Hills: Stob Garbh, Stob Daimh, Drochaid Ghlas and Sron an Isean
Date: Thursday 6th June 2019
Company: Just myself
Distance: 14.7km, Ascent: 1415m
It was originally my intention this morning to ascend Ben
Vane from Inveruglas. However, on arriving at the Inveruglas National Park
car park at 5am, the ticket machine advised "No overnight parking" and would
not sell me a ticket until 8am. I am not sure for whose benefit the board
and management of the Loch Lomond and Trossachs National Park are running
the park. Their ridiculous rules are not in the spirit of the Scottish
Outdoor Access Code and they are discouraging not only campers but also
walkers. In summer, you cannot start early to see a hill sunrise or set off
late to see a hill sunset, as you are not permitted to park outwith 8am to
8pm unless you are able to purchase an overnight permit. This is a nonsense
as arriving at 5am to undertake a walk is NOT staying overnight. I
personally think it is about time our National Parks were run for the
benefit of the environment and for those who enjoy being outdoors with full
elected membership and no party-political agendas.
As there was no
way I was going to sit and wait for three hours until the ticket machine
would allow me to purchase a ticket, it was two fingers up to the Loch
Lomond and Trossachs National Park, I went elsewhere instead. From
Inveruglas, I made my way towards Dalmally for an ascent of Stob Daimh.
It was raining from the outset so I set off with waterproofs on and
these remained on throughout the walk. As well as rain, the cloud was also
low. From the B8077, I went through the gate and then followed the track
leading towards the disused quarry.
Heading along the track towards
the disused quarry:
the quarry, I opted to undertake a clockwise circuit ascending Stob Daimh
via Stob Garbh and descending via Sron an Isean. I last ascended Stob Daimh
in 2005 when I undertook the same circuit. All going well, today I would
however also be ascending Drochaid Ghlas, a Munro Top of Ben Cruachan.
Onto the WNW ridge of Stob Garbh:
Looking back during initial ascent:
found the ascent fairly steep and relentless. I am definitely getting old!
Ascending ridge leading to Stob Garbh:
ascent was mostly in cloud apart from the occasional fleeting view looking
back towards Dalmally.
A fleeting view while ascending in cloud:
towards Stob Garbh:
great to eventually reach the summit of Stob Garbh with a fairly level
section of walk ahead. I only stopped long enough to take a photo with my
iPhone before continuing on. In my rucksack I was carrying my DSLR with my
new 400mm lens. It stayed in the rucksack throughout the walk; an
unnecessary 2.5kg in the bag.
At the summit of Stob Garbh:
ridge between Stob Garbh and Stob Daimh:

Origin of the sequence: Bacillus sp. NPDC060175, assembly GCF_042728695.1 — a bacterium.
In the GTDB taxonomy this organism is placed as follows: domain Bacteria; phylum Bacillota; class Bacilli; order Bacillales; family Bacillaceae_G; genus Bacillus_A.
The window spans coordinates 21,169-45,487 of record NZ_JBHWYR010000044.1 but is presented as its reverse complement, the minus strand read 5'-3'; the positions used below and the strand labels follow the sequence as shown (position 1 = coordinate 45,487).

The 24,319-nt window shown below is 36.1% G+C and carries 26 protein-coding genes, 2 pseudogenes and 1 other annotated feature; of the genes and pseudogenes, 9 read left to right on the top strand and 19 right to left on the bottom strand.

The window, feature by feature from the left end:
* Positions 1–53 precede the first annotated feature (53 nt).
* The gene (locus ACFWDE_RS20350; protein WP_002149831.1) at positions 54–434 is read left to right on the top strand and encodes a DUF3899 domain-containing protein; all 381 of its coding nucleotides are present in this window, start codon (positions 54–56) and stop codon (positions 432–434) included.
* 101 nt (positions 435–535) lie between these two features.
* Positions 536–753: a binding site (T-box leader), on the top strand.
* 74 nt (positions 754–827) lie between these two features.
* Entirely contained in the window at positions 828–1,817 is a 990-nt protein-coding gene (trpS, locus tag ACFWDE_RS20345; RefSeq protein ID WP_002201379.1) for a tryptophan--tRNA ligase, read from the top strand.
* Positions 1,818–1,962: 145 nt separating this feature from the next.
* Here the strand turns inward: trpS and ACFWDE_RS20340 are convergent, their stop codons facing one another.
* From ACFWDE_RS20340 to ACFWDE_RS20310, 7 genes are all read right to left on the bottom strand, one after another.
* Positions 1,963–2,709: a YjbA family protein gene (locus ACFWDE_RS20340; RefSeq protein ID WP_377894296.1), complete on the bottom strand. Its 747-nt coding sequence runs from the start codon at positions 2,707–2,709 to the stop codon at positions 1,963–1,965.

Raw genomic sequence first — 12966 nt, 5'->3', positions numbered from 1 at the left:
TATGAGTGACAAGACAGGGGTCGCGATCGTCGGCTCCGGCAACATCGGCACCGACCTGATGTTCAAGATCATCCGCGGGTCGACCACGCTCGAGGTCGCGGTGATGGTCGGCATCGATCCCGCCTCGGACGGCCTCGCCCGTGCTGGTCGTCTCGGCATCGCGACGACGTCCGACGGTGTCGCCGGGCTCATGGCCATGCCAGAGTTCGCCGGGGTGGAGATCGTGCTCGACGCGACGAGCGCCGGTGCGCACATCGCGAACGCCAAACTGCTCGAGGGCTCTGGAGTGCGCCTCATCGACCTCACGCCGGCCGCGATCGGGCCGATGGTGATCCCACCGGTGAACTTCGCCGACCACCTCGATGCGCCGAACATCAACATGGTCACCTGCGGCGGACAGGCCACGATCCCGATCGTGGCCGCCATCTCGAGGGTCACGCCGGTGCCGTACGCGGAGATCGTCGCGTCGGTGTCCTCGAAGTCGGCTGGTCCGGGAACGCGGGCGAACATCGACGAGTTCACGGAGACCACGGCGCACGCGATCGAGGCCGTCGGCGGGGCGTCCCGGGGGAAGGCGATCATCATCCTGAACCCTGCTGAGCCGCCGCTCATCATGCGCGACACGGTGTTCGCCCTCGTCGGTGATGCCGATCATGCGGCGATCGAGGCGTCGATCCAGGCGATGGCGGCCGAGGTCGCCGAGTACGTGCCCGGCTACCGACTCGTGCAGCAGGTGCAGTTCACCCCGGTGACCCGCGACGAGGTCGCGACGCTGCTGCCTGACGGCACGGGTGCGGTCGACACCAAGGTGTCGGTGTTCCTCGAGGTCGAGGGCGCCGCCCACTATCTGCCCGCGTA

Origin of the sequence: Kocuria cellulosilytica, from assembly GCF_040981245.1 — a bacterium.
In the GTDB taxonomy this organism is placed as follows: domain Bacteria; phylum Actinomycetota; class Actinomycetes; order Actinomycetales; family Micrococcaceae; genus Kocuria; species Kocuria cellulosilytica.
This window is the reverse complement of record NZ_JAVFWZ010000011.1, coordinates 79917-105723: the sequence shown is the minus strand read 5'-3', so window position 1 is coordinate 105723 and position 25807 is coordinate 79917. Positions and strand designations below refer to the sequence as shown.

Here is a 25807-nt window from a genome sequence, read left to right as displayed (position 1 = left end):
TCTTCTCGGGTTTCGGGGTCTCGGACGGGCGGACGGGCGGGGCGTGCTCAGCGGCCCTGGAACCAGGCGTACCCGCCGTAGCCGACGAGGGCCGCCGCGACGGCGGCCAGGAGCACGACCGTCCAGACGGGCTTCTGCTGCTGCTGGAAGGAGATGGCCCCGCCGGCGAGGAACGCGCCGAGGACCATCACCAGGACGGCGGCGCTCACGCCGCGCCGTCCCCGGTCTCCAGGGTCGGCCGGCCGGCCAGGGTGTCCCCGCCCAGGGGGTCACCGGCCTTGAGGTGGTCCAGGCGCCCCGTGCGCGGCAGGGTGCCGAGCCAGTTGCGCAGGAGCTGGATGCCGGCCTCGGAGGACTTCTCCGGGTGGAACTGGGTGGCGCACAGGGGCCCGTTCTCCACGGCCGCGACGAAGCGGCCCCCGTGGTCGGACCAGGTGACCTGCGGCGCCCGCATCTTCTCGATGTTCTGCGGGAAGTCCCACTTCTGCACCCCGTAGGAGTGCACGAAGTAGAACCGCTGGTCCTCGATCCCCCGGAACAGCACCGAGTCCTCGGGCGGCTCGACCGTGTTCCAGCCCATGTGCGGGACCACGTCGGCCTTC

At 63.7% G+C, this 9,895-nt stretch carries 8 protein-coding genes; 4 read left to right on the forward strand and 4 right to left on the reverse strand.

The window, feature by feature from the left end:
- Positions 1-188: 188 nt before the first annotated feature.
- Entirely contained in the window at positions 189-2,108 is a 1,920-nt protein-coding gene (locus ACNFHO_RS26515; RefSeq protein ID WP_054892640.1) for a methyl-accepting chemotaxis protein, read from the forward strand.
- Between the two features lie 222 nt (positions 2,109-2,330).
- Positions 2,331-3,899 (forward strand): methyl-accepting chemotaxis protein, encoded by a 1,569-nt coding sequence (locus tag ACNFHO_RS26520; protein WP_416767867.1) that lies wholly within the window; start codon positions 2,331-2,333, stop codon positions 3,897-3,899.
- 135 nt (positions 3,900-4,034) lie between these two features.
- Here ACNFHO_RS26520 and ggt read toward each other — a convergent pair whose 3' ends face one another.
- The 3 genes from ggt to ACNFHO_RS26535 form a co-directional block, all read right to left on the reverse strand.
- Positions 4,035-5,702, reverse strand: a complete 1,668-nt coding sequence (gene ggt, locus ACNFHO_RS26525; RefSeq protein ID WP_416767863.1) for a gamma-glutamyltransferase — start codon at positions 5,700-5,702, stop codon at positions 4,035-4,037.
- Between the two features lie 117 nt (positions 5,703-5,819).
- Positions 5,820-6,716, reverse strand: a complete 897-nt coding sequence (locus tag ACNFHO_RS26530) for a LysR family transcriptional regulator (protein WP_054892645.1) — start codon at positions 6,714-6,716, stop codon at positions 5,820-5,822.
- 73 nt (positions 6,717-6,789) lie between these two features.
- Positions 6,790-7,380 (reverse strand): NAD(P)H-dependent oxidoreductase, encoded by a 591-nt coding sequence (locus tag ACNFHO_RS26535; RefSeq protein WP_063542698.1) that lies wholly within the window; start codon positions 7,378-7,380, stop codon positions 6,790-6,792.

didn't take long to reach the summit of Stob Daimh. The summit is apparently
the rock six metres beyond the cairn. At the summit, I stopped for my first
drink of the day but didn't bother with food. It wasn't the best of days to
be hanging around.
At the Stob Daimh summit cairn:
made my way out towards Drochaid Ghlas which is normally ascended as part of
the Cruachan Horseshoe. Having not done the Cruachan Horseshoe previously, I
wasn't sure what to expect. I seemed to recall there was some easy
scrambling involved. Care is however needed even with easy scrambling when
the rock is soaking wet.
Cruachan reservoir and Drochaid Ghlas:
Drochaid Ghlas was capped in cloud during the ascent. I could however see
that it is a very rocky hill.
About to ascend Drochaid Ghlas:
Looking back to Stob Daimh:
several short sections of scrambling were all straight-forward. There would
appear to be several possible lines of ascent.
Some easy scrambling
during the ascent of Drochaid Ghlas:
reaching the summit, I again only stopped long enough to take a photograph
before returning back to Stob Daimh. I was sorry that I didn't have a car at
the base of Ben Cruachan. If I had, I would definitely have continued on to
ascend Ben Cruachan instead of doubling-back.
At the summit of
the return to Stob Daimh, the cloud lifted temporarily and the rain stopped.
Drochaid Ghlas is a fantastic Munro Top.
Looking back to Drochaid
time I got back to the summit of Stob Daimh, my legs were feeling tired due
to the steep ascent; I had already ascended more than the height of Ben
Nevis. The initial descent from Stob Daimh towards Sron an Isean was steep
but without difficulty. It didn't take long to reach my third Munro Top of
the day, Sron an Isean.
At the summit of Sron an Isean:
Sron an Isean, I followed the nice, gentle grassy ridge back towards the
start. The final section of ridge is however steep with a rock band to
negotiate which was "fun" in the wet.
As I hadn't bothered to read
the route before setting off, I didn't know there was a bridge over the Allt
Coire Chreachainn. I didn't spot a bridge so I crossed the burn which was in
Looking back at steep descent from Sron an Isean:
It was great to get back onto the good track for the final walkout to the
van. During the walkout, the rain became even heavier. Roll-on summer